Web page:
“The first thing I thought was ‘what makes a single coil sound so good?'” he explained.
Shepherd wanted to stay true to the tonal essence of a single coil, and he’d achieve that with simplicity. And the result he achieved was elegantly simple — 58 Quiet Coil pickups use less than 10 parts. His process, however was not so simple. After deciding on a prototype he liked, Shepherd would go on to tweak and test new components for over a year, getting far from his original design and eventually returning close to its original form, finally crafting quiet single-coil pickups he could be proud of.
Some of Shepherd’s other credits at Mojotone include tackling the holy grail PAF humbuckers with the 59 Clones. While some have tried to reverse-engineer original specimens to determine their components, Shepherd said this is a near-impossible feat, since Gibson workers at the time used components sourced from a number of places and the process wasn’t standardized at the time, so their tonal qualities varied greatly. What Shepherd went for instead was to be as historically accurate as possible, while committing to consistency.
“We contacted our injection molder and had the butyrate bobbins made; the butyrate plastic was what they used originally so that’s what we do for the 59s,” he explained. “The frames they’re built on are replicas of a ’59 frame. We look at how they were made but also we make them our own way and our big focus has always been on clarity, consistency and quality.”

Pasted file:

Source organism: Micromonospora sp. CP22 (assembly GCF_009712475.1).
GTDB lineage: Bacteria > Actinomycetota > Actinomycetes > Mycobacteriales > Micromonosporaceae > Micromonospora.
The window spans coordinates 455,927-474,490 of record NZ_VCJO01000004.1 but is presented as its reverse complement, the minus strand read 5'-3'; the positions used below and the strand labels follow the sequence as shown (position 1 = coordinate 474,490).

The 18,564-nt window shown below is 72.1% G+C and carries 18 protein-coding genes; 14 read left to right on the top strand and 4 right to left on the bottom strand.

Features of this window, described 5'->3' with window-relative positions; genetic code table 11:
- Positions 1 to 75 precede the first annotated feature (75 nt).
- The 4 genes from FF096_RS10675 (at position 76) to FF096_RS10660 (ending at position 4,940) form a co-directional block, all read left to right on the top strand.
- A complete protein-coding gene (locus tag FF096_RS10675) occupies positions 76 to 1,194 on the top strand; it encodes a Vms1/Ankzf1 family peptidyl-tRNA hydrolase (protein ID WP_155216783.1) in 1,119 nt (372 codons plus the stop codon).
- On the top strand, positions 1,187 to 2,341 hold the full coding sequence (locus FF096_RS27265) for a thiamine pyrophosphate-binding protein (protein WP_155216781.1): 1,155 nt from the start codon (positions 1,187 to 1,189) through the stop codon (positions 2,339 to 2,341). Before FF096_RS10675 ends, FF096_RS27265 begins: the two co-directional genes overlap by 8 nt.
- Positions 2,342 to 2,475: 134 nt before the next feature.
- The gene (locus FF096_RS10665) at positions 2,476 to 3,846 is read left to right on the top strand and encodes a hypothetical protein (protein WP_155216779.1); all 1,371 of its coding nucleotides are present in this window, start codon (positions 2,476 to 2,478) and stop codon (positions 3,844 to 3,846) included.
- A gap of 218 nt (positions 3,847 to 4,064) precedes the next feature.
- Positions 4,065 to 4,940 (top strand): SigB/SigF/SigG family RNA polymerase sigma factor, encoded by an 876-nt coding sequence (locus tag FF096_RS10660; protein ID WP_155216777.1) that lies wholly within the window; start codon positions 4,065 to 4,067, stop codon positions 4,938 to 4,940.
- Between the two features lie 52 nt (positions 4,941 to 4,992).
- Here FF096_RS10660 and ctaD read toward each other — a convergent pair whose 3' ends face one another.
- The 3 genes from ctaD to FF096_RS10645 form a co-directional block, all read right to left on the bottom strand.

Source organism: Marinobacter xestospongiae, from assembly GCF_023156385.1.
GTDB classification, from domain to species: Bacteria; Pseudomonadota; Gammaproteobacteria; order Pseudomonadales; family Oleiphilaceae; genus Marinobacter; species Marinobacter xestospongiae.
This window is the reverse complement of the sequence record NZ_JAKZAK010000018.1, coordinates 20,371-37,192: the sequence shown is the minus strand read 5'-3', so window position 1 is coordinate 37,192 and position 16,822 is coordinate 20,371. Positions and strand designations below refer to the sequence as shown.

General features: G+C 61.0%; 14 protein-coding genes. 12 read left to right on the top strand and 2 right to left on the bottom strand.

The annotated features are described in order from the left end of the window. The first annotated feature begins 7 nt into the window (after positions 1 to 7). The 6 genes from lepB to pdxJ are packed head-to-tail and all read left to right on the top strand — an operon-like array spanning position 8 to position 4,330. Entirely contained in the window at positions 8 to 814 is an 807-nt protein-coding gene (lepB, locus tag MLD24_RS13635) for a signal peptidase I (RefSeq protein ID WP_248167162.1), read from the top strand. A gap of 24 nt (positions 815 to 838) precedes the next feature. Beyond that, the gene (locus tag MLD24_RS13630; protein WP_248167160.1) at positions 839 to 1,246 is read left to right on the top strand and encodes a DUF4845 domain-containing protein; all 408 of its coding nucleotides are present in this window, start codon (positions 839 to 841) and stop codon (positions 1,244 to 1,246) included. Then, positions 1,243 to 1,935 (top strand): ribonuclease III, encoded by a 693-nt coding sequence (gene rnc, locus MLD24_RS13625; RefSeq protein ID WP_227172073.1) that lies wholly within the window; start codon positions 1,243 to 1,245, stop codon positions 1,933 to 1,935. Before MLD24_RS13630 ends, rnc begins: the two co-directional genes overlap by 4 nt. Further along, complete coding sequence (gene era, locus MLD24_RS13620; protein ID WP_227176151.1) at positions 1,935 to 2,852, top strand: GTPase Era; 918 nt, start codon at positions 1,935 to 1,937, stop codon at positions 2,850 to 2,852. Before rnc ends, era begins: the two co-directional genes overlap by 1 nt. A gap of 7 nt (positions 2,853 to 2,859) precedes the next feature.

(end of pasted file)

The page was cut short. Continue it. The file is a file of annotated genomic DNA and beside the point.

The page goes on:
When fellow North Carolinian Paul Waggoner of Between the Buried and Me wanted to develop a signature pickup, he approached Mojotone. Shepherd met with him, taking notes on what he did and didn’t like and crafting a pickup based on that input. The result was the PW Hornet, which can be found in Waggoner’s signature Ibanez PWM10 model. Waggoner recommended Mojotone to his bandmate, guitarist Dustie Waring, and soon enough, Shepherd was on the phone with him, talking shop over tonal qualities and preferences. Shepherd then sent over a set of DW Tomahawk prototypes to get Waring’s feedback.
“The first reply was ‘man these are really different from what I’m used to, let me spend some time with it and get back to you.’ A couple days later, he was like ‘don’t change anything, this is absolutely spot-on.'” Shepherd said.
One piece of advice Shepherd has for those looking to upgrade their pickups: don’t forget your pots, capacitors and switches.
“It’s like getting a new heart with a bunch of clogged arteries going to it; everything’s got to be good,” he explained. “If you have inexpensive or low quality components as part of your signal it’s gonna definitely affect the way it performs.”